Automated Fall Risk Assessment of Elderly Using Wearable Devices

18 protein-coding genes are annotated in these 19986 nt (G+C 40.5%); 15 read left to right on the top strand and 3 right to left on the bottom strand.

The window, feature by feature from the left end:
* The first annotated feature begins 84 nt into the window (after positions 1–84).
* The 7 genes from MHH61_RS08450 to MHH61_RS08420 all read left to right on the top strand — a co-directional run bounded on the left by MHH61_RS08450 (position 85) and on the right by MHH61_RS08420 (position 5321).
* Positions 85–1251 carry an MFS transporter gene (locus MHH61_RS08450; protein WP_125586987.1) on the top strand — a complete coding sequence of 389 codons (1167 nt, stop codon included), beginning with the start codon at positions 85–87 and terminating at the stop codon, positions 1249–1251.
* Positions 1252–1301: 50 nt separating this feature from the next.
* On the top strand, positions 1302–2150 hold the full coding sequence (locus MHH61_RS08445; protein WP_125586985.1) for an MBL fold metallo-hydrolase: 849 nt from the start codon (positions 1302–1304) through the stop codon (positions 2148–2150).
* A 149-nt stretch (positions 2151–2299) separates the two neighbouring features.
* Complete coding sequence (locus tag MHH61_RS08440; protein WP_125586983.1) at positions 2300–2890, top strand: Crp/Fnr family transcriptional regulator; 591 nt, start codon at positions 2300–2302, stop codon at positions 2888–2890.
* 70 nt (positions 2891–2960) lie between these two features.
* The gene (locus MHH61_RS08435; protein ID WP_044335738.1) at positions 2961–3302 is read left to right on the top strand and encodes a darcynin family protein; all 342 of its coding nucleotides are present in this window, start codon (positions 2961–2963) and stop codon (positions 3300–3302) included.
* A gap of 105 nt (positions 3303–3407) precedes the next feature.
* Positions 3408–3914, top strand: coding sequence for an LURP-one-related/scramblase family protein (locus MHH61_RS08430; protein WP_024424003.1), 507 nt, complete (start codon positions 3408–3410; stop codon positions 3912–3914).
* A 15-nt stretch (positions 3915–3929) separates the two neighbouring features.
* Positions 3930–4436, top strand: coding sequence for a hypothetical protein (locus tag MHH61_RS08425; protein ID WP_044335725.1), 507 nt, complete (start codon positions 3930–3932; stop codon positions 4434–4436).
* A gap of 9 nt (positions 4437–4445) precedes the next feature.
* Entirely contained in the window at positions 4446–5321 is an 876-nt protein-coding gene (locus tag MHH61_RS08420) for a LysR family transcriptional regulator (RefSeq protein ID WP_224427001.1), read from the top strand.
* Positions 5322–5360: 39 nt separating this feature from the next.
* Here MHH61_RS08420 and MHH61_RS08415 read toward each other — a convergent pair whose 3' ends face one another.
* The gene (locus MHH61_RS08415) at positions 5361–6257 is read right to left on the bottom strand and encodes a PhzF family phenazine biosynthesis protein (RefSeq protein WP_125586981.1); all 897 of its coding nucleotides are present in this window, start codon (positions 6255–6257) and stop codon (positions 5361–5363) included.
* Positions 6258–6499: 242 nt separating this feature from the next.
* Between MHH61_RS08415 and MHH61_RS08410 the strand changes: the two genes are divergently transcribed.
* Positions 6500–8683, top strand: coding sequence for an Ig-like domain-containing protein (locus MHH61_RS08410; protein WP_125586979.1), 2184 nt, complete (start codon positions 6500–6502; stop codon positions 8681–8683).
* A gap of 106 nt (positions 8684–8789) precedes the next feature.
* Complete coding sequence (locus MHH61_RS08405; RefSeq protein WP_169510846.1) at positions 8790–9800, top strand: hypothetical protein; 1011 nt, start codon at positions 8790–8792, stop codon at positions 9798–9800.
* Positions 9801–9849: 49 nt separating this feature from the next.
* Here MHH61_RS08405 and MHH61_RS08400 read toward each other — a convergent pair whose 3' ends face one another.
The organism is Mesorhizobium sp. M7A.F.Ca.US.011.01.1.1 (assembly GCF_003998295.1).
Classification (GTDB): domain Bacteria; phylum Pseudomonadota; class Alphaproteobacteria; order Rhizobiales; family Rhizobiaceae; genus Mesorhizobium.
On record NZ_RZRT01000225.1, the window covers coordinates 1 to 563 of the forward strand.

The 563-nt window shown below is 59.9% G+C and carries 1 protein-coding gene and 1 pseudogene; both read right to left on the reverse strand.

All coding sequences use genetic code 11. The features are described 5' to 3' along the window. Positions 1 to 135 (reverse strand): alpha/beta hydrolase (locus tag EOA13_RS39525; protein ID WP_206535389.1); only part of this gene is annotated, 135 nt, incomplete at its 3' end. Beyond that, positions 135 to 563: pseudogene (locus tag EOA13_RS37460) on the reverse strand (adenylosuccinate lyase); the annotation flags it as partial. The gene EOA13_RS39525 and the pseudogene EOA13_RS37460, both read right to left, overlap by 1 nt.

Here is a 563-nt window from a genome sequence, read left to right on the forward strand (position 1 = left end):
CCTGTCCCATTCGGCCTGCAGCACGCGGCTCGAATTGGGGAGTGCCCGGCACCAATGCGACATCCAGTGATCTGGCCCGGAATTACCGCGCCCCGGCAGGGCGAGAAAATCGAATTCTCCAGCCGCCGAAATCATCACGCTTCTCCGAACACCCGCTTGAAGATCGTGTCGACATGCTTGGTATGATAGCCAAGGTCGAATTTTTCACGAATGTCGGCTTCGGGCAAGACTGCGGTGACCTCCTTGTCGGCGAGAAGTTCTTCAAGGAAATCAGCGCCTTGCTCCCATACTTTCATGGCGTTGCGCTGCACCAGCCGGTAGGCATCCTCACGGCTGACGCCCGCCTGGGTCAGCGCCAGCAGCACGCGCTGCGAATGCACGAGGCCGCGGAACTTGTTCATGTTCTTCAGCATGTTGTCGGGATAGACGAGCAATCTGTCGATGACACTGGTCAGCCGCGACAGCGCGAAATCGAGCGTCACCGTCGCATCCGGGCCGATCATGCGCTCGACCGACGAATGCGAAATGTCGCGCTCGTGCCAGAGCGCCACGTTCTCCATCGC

Introduction: Falls cause major expenses in the healthcare sector. We investigate the ability of supporting a fall risk assessment by introducing algorithms for automated assessments of standardized fall risk-related tests via wearable devices. Methods: In a study, 13 participants conducted the standardized 6-Minutes Walk Test, the Timed-Up-and-Go Test, the 30-Second Sit-to-Stand Test, and the 4-Stage Balance Test repeatedly, producing 226 tests in total. Automated algorithms computed by wearable devices, as well as a visual analysis of the recorded data streams, were compared to the observational results conducted by physiotherapists. Results: There was a high congruence between automated assessments and the ground truth for all four test types (ranging from 78.15% to 96.55%), with deviations ranging all well within one standard deviation of the ground truth. Fall risk (assessed by questionnaire) correlated with the individual tests. Conclusions: The automated fall risk assessment using wearable devices and algorithms matches the validity of the ground truth, thus providing a resourceful alternative to the effortful observational assessment, while minimizing the risk of human error. No single test can predict overall fall risk; instead, a much more complex model with additional input parameters (e.g., fall history, medication etc.) is needed.